Your SlideShare is downloading. ×
The Role of IrO2 in Mediating Hole Transfer at the TiO2 Interface
Upcoming SlideShare
Loading in...5
×

Thanks for flagging this SlideShare!

Oops! An error has occurred.

×

Introducing the official SlideShare app

Stunning, full-screen experience for iPhone and Android

Text the download link to your phone

Standard text messaging rates apply

The Role of IrO2 in Mediating Hole Transfer at the TiO2 Interface

1,981
views

Published on

A presentation of key information from our recently published paper: …

A presentation of key information from our recently published paper:
DOI: 10.1021/jz200852m

Visit our website, KamatLab.com, for the latest news, publications, and research from our group.

Published in: Education, Technology, Business

2 Comments
0 Likes
Statistics
Notes
  • Be the first to like this

No Downloads
Views
Total Views
1,981
On Slideshare
0
From Embeds
0
Number of Embeds
0
Actions
Shares
0
Downloads
8
Comments
2
Likes
0
Embeds 0
No embeds

Report content
Flagged as inappropriate Flag as inappropriate
Flag as inappropriate

Select your reason for flagging this presentation as inappropriate.

Cancel
No notes for slide

Transcript

  • 1. The Role of the Water Oxidation Catalyst IrO2 in Shuttling Photogenerated Holes Across TiO2 Interface
    Benjamin H. Meekins and Prashant V. Kamat*
    Radiation Laboratory and Departments of Chemistry and Biochemistry, and Chemical and Biomolecular Engineering
    University of Notre Dame, Notre Dame, IN 46556
    Figure reprinted from J. Phys. Chem. Letters 2011, 2, 2304-2310 with permission from the American Chemical Society (© 2011)
  • 2. KEY FINDINGS
    • Iridium oxide, a water oxidation co-catalyst, plays an important role in mediating the hole transfer process of a UV-irradiated TiO2 system.
    • 3. Spectroscopic identification of trapped holes has enabled their characterization in colloidal TiO2 suspension and monitoring of the transfer of trapped holes to IrO2.
    • 4. Titration of trapped holes with potassium iodide yields an estimate of 3 holes per particle during 7 min of UV-irradiation of TiO2 suspension in ethanol containing 5% acetic acid. An extinction coefficient of 11,230 M-1 cm-1 at 360 nm, corresponding to the absorbance of the trapped holes, has been calculated.
    • 5. The hole transfer to IrO2 occurs with a rate constant of 6×105 s-1.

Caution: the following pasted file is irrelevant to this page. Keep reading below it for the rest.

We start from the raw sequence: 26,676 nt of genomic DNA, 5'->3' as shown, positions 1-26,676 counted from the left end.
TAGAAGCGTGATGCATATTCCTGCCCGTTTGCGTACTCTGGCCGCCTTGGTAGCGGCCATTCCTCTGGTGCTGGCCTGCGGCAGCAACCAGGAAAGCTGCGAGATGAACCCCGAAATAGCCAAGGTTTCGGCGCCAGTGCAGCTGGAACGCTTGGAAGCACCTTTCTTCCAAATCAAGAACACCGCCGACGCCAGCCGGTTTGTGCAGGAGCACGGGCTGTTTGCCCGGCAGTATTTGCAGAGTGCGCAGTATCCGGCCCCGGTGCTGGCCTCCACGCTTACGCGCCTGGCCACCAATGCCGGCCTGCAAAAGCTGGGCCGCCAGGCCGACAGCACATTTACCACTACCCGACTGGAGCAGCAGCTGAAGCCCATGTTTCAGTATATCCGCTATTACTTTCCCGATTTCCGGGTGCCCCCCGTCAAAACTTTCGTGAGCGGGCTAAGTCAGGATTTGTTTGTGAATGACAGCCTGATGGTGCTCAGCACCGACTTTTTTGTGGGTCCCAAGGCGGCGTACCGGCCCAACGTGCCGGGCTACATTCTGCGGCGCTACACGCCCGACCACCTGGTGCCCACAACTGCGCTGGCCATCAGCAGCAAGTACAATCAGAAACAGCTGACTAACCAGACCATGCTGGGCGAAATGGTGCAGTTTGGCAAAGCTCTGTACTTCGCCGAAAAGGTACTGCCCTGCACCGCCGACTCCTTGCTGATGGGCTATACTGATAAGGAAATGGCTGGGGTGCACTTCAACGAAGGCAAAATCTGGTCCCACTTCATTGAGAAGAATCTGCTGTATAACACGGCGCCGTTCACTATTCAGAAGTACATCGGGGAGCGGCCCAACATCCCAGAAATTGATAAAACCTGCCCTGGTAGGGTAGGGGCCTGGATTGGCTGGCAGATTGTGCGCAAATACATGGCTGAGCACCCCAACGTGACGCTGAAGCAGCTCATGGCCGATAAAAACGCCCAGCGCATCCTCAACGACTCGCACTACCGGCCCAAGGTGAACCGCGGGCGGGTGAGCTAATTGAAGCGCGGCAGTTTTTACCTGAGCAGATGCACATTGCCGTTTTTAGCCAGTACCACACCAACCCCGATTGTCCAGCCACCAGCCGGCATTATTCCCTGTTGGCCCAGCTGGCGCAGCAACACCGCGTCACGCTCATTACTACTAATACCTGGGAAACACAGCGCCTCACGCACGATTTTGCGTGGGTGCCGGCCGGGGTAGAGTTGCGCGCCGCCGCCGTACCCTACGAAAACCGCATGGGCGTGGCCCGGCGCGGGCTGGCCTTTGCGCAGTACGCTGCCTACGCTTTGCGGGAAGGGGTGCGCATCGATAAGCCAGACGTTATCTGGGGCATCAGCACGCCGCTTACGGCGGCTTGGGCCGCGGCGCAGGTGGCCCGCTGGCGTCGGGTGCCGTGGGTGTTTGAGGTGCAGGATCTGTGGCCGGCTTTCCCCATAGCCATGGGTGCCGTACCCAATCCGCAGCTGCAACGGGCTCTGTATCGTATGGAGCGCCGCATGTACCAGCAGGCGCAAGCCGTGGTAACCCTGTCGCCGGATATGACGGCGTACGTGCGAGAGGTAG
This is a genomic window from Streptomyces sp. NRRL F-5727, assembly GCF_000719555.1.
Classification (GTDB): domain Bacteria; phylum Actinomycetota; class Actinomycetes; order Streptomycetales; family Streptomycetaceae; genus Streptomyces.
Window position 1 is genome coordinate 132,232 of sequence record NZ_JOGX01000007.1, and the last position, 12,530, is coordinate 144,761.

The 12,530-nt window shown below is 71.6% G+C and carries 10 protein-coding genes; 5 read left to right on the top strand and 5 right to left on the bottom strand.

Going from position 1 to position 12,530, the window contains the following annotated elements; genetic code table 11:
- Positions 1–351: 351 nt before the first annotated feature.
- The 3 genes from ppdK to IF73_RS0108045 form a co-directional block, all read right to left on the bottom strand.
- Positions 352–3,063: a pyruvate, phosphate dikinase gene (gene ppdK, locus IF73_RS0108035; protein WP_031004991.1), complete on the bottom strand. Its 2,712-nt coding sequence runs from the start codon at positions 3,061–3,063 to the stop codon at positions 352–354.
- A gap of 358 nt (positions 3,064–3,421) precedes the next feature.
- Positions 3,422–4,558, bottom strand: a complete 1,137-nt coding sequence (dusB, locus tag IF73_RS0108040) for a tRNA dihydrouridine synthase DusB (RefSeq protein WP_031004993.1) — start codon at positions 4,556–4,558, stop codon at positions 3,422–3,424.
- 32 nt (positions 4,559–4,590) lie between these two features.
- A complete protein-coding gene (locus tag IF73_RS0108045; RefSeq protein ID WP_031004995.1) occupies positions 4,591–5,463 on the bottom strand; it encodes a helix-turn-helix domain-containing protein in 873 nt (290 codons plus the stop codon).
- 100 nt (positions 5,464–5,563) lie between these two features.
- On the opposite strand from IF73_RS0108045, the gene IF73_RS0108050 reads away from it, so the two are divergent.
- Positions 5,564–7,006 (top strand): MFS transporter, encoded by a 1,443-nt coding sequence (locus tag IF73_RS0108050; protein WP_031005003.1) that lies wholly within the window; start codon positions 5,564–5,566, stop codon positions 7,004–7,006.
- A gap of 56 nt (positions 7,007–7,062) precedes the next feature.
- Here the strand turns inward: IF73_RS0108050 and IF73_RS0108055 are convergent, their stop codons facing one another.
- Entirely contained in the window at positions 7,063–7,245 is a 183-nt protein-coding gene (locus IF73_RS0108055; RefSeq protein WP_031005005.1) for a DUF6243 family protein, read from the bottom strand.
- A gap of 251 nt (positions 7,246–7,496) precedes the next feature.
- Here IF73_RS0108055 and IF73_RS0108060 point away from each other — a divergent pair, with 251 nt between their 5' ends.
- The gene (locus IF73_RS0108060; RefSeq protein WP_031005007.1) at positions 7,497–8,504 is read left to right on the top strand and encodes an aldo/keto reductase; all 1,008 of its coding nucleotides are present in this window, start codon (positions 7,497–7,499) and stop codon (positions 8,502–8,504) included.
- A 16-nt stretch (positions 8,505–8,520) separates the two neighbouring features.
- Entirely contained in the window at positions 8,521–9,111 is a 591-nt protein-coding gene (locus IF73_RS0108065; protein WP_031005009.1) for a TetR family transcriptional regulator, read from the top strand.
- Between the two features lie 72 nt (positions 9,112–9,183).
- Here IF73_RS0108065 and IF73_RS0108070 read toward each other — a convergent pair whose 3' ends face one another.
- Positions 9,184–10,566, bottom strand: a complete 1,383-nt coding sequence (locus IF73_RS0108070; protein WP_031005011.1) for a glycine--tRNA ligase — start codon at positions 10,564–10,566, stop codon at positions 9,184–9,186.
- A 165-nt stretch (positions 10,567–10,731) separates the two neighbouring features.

• 6. Interestingly, IrO2 also catalyzes the recombination of trapped holes with reduced oxygen species.
  • (a)
    (b)
    (c)
    Trace (a): 16 mM TiO2 colloidal solution (5/95 vol% acetic acid/ethanol) after illumination under N2atmosphere
    Trace (b): absorbance spectrum of (a) after equilibration with air
    Trace (c): 16 mM TiO2 colloidal solution (ethanol solution) after illumination under N2 atmosphere
    Figure reprinted from J. Phys. Chem. Letters 2011, 2, 2304-2310 with permission from the American Chemical Society (© 2011)
  • 7. Absorbance corresponding to the trapped holes on TiO2 at (a) 2, (b) 6, and (c) 10 minutes of illumination in oxygen atmosphere
    Decrease in absorbance as the trapped holes are scavenging by oxygen radicals in the presence of IrO2!
    Figure reprinted from J. Phys. Chem. Letters 2011, 2, 2304-2310 with permission from the American Chemical Society (© 2011)
  • 8. et
    ht
    CB
    IrO2
    ?
    hn
    TiO2
    VB
    hhh
    So what is the mechanism, as suggested by experiments?
    Figure reprinted from J. Phys. Chem. Letters 2011, 2, 2304-2310 with permission from the American Chemical Society (© 2011)
  • 9. et
    eee
    et
    ht
    ht
    e
    h
    hhh
    CB
    IrO2
    IrO2
    N2
    hn
    TiO2
    VB
    hhh
    No oxygen available to scavenge electrons, and thus, no scavenging of trapped holes, even with IrO2 present!
    Figure reprinted from J. Phys. Chem. Letters 2011, 2, 2304-2310 with permission from the American Chemical Society (© 2011)
  • 10. et
    et
    ht
    ht
    e
    h
    CB
    IrO2
    IrO2
    O2
    hn
    TiO2
    VB
    hhh
    O2
    O2–
    Oxygen is able to scavenge trapped electrons from the TiO2 surface, and IrO2 enables the newly formed oxygen radicals to scavenge trapped holes as well, regenerating the oxygen!
    Figure reprinted from J. Phys. Chem. Letters 2011, 2, 2304-2310 with permission from the American Chemical Society (© 2011)
  • 11. So what does it mean?
  • 12. So what does it mean?
    Photocatalytic water splitting with IrO2 as the water oxidation catalyst could be hindered by this unexpected and undesirable side reaction
    For a pure photo-driven water splitting setup to be viable, it will be necessary to separate photogenerated electrons quickly to prevent scavenging by oxygen
    One way to get around this is to use a “reverse” fuel cell, which separates the working electrode (where O2 is produced) and the counter electrode (where H2 is produced). This facilitates both charge separation and removes the gas separation step, as they are generated in different compartments!
  • 13. Schematic of our “reverse” fuel cell
    Brian Seger; Prashant V. Kamat; J. Phys. Chem. C  2009, 113, 18946-18952.
  • 14. This work can be found in the Journal of Physical Chemistry Letters
    (DOI: 10.1021/jz200852m)
    J. Phys. Chem. Lett., 2011, 2, pp 2304–2310
    Thank you for watching!
    More information on the Kamat group can be found at:
    http://www.nd.edu/~pkamat
    Thanks to: